Mike Leach espouses on comments he made Monday saying he's unsure of what the NFL protestors are hoping to accomplish
During his Monday news conference, Washington State coach Mike Leach said he had not addressed the issue of the NFL protests with his players and added, “to me, it’s not real clear what’s being protested.”
Leach’s comments came after a weekend that saw sports and politics mingle when more than 200 NFL players protested in some fashion before Sunday’s games to show their displeasure for President Donald Trump’s statement last Friday that the NFL should cut players who did not stand for the national anthem.
Tuesday morning on the Pac-12 coaches conference call, Leach was asked about his stance on the protests again, and he elaborated more on his stance.
“I think everybody wants the same thing. Everybody is against any level of brutality and inequality but in our case everybody is focused on football,” Leach said, adding that his players have not brought the subject up with him. “We respect everybody’s opinion and what they think, but we actually have a saying “football time’s football time.”
The follow up question Tuesday, posed by my Seattle Times colleague Matt Calkins, was that if Leach has taken the stance that the point of the NFL players’ protests has not been clearly articulated, did he think the protests would have more of an impact if there was a better laid out plan?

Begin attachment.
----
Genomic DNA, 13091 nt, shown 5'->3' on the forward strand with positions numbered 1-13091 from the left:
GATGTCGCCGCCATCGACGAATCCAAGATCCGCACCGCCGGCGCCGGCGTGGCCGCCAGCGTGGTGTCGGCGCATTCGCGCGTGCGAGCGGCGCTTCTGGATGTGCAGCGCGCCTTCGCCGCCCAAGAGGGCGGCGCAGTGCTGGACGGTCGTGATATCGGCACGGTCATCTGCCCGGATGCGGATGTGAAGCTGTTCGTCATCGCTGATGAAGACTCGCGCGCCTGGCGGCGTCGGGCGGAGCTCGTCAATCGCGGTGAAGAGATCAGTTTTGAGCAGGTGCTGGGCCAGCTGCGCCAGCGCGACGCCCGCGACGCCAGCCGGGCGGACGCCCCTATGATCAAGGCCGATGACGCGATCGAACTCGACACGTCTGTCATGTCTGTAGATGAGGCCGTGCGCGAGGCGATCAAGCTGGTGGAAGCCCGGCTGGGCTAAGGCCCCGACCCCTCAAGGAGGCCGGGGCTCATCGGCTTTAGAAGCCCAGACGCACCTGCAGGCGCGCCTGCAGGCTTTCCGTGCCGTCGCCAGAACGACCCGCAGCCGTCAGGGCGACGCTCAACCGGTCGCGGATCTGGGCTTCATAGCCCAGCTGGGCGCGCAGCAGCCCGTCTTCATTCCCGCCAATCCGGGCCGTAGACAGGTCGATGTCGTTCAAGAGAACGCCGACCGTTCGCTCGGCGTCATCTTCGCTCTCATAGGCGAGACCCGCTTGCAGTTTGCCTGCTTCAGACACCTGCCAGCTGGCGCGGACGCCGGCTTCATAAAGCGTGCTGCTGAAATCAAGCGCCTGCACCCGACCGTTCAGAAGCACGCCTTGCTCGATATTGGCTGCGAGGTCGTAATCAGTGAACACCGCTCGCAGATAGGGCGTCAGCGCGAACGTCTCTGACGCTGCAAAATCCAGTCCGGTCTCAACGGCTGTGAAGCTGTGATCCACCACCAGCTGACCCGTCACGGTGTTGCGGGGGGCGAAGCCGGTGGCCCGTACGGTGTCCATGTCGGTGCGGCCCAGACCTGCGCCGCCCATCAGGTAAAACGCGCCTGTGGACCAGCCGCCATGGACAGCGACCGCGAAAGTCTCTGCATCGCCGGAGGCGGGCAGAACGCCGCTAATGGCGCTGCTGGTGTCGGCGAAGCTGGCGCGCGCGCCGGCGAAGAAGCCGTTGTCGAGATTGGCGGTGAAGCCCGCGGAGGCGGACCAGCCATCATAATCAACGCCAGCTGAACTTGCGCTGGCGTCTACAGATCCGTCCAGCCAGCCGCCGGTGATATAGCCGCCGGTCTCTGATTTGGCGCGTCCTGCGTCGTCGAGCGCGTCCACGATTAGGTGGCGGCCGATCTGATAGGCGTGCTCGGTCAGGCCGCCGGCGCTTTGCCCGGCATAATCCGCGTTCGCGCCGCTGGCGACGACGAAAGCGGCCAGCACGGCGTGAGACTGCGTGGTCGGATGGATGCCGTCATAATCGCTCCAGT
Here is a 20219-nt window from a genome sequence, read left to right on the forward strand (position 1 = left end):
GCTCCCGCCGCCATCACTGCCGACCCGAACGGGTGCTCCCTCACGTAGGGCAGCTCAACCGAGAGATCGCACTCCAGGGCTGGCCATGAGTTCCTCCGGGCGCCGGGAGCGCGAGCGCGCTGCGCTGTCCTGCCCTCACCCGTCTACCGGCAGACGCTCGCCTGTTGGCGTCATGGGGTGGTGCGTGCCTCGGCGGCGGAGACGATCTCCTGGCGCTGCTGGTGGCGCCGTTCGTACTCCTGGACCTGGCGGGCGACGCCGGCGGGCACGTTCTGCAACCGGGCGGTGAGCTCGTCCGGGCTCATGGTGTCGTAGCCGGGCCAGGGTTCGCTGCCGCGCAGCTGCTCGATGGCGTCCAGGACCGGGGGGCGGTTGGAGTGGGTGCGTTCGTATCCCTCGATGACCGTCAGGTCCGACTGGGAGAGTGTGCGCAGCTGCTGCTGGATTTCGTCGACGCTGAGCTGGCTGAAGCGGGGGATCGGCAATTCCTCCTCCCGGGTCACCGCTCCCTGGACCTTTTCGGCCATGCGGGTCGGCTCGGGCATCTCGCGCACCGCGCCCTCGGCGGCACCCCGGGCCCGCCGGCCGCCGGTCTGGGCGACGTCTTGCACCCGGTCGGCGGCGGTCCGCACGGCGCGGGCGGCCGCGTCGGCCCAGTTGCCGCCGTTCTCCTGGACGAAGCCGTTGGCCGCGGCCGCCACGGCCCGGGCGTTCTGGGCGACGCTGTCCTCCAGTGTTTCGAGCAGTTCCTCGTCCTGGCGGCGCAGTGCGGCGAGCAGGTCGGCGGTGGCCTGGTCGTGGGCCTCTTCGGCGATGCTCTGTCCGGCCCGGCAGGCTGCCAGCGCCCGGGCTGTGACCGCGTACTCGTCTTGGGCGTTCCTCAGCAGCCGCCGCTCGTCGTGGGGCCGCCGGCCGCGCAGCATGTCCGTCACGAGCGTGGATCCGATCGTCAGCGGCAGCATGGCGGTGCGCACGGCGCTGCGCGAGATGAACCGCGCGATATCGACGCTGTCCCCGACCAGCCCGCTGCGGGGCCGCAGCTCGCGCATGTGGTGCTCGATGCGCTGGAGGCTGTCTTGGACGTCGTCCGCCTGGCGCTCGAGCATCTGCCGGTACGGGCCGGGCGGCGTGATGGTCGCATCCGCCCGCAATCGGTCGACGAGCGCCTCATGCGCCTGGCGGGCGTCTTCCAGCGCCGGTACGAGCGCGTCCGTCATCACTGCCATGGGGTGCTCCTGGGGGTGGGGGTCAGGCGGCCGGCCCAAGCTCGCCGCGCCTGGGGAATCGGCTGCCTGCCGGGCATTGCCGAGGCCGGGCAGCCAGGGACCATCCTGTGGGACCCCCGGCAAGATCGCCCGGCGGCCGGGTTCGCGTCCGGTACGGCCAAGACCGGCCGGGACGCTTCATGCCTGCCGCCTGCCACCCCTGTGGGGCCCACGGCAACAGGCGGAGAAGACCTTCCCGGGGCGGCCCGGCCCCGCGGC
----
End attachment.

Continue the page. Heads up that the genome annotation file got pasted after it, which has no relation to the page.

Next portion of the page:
“Well our country was based on protest, that’s how our country started,” Leach said, pointing out that the Boston Tea Party was one of the first and most famous protests in American history.
“I do think there’s a couple of questions with it. The first question is, ‘What’s being protested?’” Leach said. “To me, this has always been kind of in sweeping terms – ‘police brutality’ and ‘inequality.’ Well, everybody’s against that. We’re all against that.
“But, what can specifically be done to change it? What can make you happy? How do we fix that? That hasn’t been totally suggested.”
In the case of the Boston Tea Party protest, the WSU coach pointed out, the Boston Tea Party wanted the tea tax taken away.
“There’s a specific deal they wanted solved,” Leach said. “On this one, what, specifically, can be done to improve things? And then the other question involved – when you look at all the things the NFL regulates – is (that) this is something the NFL has chosen not to regulate.”
To Leach, this brings up the question of whether workplace protests are appropriate.
“There’s a lot of people, if they go to work and something is on their mind and something is bothering them – are you allowed to protest there on the job?” Leach said. “That’s not always the case. So you get into the whole question of, ‘Are you allowed to protest at work?’ which I think is a significant question.”
Leach’s extended comments on the matter came after a busy night for the coach on Twitter. In the wake of his original comments about being unsure of what is being protested, he got a myriad of responses on Twitter. The coach, who has always been a proponent of civil discourse, willingly engaged some fans and even former Cougars receiver Gabe Marks in debates on the NFL protests, their meaning and their efficacy.
“Gabe and I have had discussions for years,” Leach said about his Twitter dialogue with Marks. “He’s a very sharp guy and smart guy and he’s got an independent take on things. So I’ve always enjoyed discussions with Gabe.”